Learning Chinese can seem like one of the toughest things for anyone to do while they’re still schooling. It doesn’t have a phonetic system like English, and more often than not, we do not use it as regularly as English when we converse with our friends and family. Yet, Chinese still remains one of the most fulfilling and rewarding subjects to score well in because of the number of applications it can have and the doors it can open. Moreover, it is no secret that Chinese language proficiency is vital in Singapore.

Still, there are many ways to make your Chinese learning journey much smoother if you find yourself feeling drained or find that the challenges seem a little too much. It’s not just about “putting in more effort” or “having more willpower”. There are mindsets and tips to adopt, and we share some of them here!

Ask why you started in the first place

No, it’s more than just a cliché. Knowing the goals you’ve set realistically for yourself determines how much hard work, commitment and effort you are willing to put in while learning the language. And there is no right or wrong here – it is purely up to you what goal you are eventually trying to aim for.

Not only is it a goal to aim for, but knowing the steps needed to reach it makes learning meaningful and worthwhile. Students who meaninglessly strive for A’s with reasons such as “my parents want me to do it” or “because my friends are doing so” often feel unhappy despite reaching their goals. So why not ask yourself what you really want to achieve and make the most out of it?

Keep track of everything you’ve learned – and how much you’ve grown

Yes, it’s for a practical reason – you will likely have to revise through years of the syllabus to score the best for your exams. But it is also very meaningful to chart your progress, the skills you’ve attained and the problems you’ve overcome. Many students tend to feel like they are lacking when comparing themselves to the best in their class or cohort. While we do understand why students aim to compare themselves with their peers, we find that it causes needless stress, and they often feel like they are not able to match up to their peer’s mastery of the language.

We still encourage students to know how they measure up when compared with their peers. But we hope that they see how far they’ve come along since they first started their journey in learning Chinese. Inevitably, students that set up better learning habits and put in their due diligence will polish various skillsets and the mastery of the language. Increasing their range of vocabulary, better oral and conversational skills, greater accuracy in answering comprehensions and having an improved overall understanding of the Chinese language – imagine seeing all these; you’ll surely feel motivated at how far you’ve come and how far you’ll go!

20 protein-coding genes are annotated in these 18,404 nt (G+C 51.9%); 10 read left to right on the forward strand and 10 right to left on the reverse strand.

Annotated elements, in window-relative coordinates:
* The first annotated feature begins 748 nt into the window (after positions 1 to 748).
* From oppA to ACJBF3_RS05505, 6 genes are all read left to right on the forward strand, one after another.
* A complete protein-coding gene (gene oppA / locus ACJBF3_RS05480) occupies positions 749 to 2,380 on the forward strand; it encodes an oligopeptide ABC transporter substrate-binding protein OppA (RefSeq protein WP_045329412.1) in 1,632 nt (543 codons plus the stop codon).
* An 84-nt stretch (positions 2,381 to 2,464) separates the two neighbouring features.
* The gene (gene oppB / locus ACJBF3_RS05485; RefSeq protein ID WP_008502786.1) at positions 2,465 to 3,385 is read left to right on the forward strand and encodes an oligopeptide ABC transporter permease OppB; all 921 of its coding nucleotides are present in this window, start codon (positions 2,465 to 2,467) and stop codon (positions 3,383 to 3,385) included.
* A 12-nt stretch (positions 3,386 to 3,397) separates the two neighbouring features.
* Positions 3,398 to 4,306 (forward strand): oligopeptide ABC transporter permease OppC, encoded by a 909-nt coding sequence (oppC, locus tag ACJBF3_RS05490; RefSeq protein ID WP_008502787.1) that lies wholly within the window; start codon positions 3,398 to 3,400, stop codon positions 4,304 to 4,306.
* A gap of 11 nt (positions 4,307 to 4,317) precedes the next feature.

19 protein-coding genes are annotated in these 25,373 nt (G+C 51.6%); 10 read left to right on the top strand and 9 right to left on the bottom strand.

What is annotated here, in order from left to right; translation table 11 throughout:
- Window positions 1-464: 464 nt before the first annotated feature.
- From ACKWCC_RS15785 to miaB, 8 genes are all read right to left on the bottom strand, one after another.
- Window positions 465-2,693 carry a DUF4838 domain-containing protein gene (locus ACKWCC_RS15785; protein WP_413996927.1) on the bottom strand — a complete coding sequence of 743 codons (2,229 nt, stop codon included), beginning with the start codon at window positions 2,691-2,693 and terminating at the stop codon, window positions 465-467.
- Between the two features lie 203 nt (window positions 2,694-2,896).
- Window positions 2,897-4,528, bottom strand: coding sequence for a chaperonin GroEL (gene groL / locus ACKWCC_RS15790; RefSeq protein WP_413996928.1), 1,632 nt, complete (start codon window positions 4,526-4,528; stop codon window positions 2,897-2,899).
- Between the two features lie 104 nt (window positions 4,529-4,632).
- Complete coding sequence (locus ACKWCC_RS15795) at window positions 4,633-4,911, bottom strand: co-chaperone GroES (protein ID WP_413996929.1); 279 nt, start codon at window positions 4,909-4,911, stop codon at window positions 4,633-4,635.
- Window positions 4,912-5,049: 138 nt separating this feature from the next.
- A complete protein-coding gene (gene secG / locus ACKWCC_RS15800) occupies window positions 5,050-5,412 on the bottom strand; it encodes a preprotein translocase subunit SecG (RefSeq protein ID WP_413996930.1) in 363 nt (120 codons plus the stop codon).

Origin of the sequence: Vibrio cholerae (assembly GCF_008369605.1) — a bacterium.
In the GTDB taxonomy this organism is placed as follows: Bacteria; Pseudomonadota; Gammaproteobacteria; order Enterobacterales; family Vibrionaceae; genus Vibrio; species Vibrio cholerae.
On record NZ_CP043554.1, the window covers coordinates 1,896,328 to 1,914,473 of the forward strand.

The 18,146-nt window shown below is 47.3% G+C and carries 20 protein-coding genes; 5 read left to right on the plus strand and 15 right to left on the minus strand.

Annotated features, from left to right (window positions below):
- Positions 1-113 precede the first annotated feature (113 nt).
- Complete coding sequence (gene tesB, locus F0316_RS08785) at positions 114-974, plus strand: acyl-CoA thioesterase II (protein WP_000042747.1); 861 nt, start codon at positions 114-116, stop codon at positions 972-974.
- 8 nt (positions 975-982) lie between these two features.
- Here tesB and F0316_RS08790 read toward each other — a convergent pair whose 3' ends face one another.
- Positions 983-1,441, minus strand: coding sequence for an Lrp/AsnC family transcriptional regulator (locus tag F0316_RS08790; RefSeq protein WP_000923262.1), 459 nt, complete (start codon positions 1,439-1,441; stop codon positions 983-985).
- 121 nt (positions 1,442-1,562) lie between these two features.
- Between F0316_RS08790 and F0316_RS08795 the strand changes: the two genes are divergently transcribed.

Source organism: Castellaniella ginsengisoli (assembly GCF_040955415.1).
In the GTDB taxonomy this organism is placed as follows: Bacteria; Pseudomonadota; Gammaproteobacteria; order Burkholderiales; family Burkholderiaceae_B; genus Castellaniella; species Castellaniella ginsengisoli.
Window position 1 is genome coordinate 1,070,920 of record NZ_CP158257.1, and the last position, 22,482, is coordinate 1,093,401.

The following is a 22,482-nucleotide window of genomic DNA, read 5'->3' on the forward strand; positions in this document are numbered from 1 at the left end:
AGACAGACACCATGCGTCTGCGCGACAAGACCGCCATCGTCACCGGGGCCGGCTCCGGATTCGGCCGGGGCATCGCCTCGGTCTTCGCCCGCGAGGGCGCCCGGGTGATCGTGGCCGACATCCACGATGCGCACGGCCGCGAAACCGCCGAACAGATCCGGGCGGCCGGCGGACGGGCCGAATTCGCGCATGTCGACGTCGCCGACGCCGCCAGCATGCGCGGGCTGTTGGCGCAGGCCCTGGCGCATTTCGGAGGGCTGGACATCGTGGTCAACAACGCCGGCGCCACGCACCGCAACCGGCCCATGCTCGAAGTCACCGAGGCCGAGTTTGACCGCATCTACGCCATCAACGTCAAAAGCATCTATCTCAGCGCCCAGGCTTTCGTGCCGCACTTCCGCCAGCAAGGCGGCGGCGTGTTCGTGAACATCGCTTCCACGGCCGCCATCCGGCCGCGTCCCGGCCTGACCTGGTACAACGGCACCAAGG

Mitigate any potential distractions

People tend to get distracted when they are doing something they dread – what more if they are dragging their feet to Chinese tuition. But yet, they don’t see the vicious cycle this causes them to fall into. Distraction, while cathartic in the short term, results in them falling behind while studying and revising for their next chapter, test or paper. All the time they put in starts to become inefficient and ineffective. Students start to wonder why they aren’t gaining progress while allocating precious time and mental space to improve and they start to give up and study other subjects they feel they can see better improvement in.

Thus, like all other teachers, we always say to keep distractions away. Prepare everything you need for your study sessions, and make them a good one for yourself. Study sessions don’t have to be the longest to be the most effective. Short and efficient sessions are the most effective in the long run. It doesn’t drain the student needlessly while being effective in learning new concepts and memorising new keywords and phrases.

Don’t burn yourself out

This applies to both students burning the midnight oil for last-minute studying and zealous students who want to make the biggest improvements and see jumps in their grades. It can be rewarding – but it is also extremely taxing on both your motivation and mental strength. We encourage our students to see this as a long marathon rather than a short sprint. Good habits tend to make the journey much more enjoyable, while bad short-term habits tend to make it frustrating and ineffective to learn Chinese.


The challenge that comes with trying to score well in Chinese can sometimes feel challenging, so much so that you might not anticipate the sense of loss and lack of motivation. But if you just remind yourself why you wanted to do it in the first place, the progress you’ve made so far, keep distractions at bay, and make constant progress, you’ll help fuel your motivation to keep your proficiency journey going.

Still, Chinese can be much easier if you have someone to guide you too. If that is what you are looking for, then learn with Chinese tutors who are not only proficient in the language but also know countless tips and tricks to save you time in making the most progress you can.

Learn Chinese online in Singapore with Connected Learning. We offer effective tuition lessons with professional and qualified teachers who are passionate about what they do. Sign up for Chinese Oral and Composition tuition with us and see your grades improve in no time!